"PSU, like many college campuses, is becoming an ideological community, and I've demonstrated that I don't fit the mold," the philosophy of education professor told the outlet in a statement. "I truly hope the administration puts its institutional weight behind the pursuit of truth, but I've been given no indication that's what they intend to do."
What does Portland State have to say?
Mark McLellan, PSU vice president of research and graduate studies, told Willamette Week that the school can't comment on personnel matters but confirmed its Institutional Review Board completed its examination of Boghossian's work.
"Like most universities, PSU adheres to the U.S. Code of Federal Regulations, which includes policies on research misconduct," McLellan told the outlet. "The CFR requires that research institutions establish uniform policies and procedures for investigating and reporting alleged misconduct in science. The review process is extensive and detailed. It is confidential to protect the reputation of individuals involved."
Reason said Boghassian could face sanctions, including possible termination.
Asked then if he expected to be at PSU in 2019, he replied to Willamette Week: "Ask me next year."
What's the background?
Boghassian, James Lindsay, and Helen Pluckrose discussed their project last fall in a USA Today op-ed titled, "From dog rape to white men in chains: We fooled the biased academic left with fake studies."
Lindsay (an author and mathematician) and Pluckrose (editor-in-chief of Areo Magazine, which focuses on "humanism, culture, politics, human rights, science, and free expression") wrote with Boghassian in their op-ed that they submitted 20 papers to journals focusing on hot-button issues such as gender, race, and sexuality.
They said seven of their papers were accepted — "many in top-ranking journals" — and included an adaptation of Adolf Hitler's "Mein Kampf," a look at "fat bodybuilding" for a discipline called "fat studies," as well as one that addressed "rape culture" by "monitoring dog-humping incidents at dog parks in Southeast Portland, Oregon."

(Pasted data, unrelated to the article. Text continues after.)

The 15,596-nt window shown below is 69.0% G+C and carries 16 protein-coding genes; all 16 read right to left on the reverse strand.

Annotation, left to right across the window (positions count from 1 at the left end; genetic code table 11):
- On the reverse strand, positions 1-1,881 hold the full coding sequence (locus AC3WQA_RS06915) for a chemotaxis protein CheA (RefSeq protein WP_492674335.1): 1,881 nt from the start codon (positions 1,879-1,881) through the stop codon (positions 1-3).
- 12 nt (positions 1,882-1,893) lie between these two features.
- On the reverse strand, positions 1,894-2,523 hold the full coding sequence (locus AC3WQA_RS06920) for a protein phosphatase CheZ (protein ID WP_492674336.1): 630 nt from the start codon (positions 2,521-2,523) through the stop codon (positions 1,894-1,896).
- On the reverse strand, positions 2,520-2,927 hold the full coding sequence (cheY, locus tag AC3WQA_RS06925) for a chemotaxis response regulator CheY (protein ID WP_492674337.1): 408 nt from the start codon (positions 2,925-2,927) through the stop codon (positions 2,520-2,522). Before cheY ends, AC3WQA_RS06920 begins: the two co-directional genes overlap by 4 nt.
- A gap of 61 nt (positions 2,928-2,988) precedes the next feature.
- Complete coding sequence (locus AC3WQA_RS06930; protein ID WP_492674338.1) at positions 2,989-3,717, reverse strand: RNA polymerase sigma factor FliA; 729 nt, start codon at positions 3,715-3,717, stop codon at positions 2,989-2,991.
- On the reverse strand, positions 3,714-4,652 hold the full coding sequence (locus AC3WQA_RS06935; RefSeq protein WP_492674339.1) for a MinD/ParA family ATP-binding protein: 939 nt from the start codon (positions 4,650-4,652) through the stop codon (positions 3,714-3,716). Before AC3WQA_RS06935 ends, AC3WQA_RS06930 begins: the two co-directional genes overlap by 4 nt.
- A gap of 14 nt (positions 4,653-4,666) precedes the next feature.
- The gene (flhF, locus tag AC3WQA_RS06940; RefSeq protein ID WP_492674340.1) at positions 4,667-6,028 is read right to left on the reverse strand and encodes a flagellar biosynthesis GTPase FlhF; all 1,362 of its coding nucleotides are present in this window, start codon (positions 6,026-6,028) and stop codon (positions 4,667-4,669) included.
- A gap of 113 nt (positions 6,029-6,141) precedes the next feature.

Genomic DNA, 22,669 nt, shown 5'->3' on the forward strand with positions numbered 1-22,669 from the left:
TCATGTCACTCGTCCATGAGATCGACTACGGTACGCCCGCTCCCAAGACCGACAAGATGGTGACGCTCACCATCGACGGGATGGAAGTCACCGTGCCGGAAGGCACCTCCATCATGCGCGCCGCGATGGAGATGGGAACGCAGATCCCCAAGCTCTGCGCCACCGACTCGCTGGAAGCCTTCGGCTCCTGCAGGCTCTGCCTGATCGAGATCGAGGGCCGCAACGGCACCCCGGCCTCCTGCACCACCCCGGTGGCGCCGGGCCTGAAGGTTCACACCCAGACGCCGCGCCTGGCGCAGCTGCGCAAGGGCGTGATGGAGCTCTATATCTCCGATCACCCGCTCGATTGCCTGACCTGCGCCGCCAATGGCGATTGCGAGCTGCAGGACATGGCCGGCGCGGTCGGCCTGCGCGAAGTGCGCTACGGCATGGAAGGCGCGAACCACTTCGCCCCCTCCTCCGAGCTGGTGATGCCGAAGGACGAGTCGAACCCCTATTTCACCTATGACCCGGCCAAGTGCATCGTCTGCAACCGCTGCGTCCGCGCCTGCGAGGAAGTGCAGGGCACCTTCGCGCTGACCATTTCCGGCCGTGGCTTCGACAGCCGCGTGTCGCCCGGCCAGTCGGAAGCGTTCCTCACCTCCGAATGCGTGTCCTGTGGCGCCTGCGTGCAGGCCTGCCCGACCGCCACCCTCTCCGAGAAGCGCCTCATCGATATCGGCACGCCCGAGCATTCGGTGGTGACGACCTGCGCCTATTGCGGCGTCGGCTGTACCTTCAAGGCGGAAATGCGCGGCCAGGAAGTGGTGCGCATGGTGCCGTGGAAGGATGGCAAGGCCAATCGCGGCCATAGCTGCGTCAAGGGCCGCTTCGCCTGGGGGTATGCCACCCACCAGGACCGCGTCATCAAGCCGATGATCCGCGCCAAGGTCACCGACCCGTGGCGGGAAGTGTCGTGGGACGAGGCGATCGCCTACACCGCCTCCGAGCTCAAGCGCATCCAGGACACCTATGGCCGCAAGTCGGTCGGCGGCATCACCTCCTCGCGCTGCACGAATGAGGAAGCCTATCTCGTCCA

Another paper suggested placing "white and male students on the floor in chains" as a way to create "experiential reparations."
How did the trio's fake studies slip through the cracks?
The writers said their papers "fit in" with what the journals "consider scholarship."
More from their op-ed:
Our paper suggesting we put privileged white and male students on the floor in chains takes only a small step forward from the existing literature we used to support it. For example, we were encouraged by the peer reviewers for that paper to follow Barbara Applebaum's work to ensure we didn't show too much compassion to those mistreated students, which would "recenter" the needs of the privileged. The peer reviewers encouraged us to frame it in terms of Megan Boler's "pedagogy of discomfort," which recommends that overcoming privilege requires being made uncomfortable and left to sit with that discomfort.
The writers added that "aggrieved academics can put broken, biased, and even openly racist and sexist ideas through the peer-review process, and have them come out the other side legitimized as though they are established knowledge." Such "laundered" ideas, they noted in their op-ed, "often take a cynically biased perspective on men, masculinity, heterosexuality and whiteness."
And without checks and balances in academia, the trio said such ideas have "seeped out of the university and become part of our everyday lives."
More from their op-ed:
Concepts like "toxic masculinity," "white fragility," "cultural appropriation," and "microaggressions" are now familiar to many of us. Most people, however, don't realize that these concepts originated within academic journals just like those that accepted our papers. Those journals laundered them through a broken system, leading them to be picked up by journalists, activists, HR departments, and policy makers as though they're some kind of established truth.
Richard Dawkins calls out the college
A public relations team working with Boghossian released statements of support from academic "free thinkers" including Richard Dawkins and Jordan Peterson, Willamette Week added.
"If the members of your committee of inquiry object to the very idea of satire as a form of creative expression they should come out honestly and say so," Dawkins wrote, the outlet said. "But to pretend that this is a matter of publishing false data is so obviously ridiculous that one cannot help suspecting an ulterior motive."
Here's a clip describing what the trio did: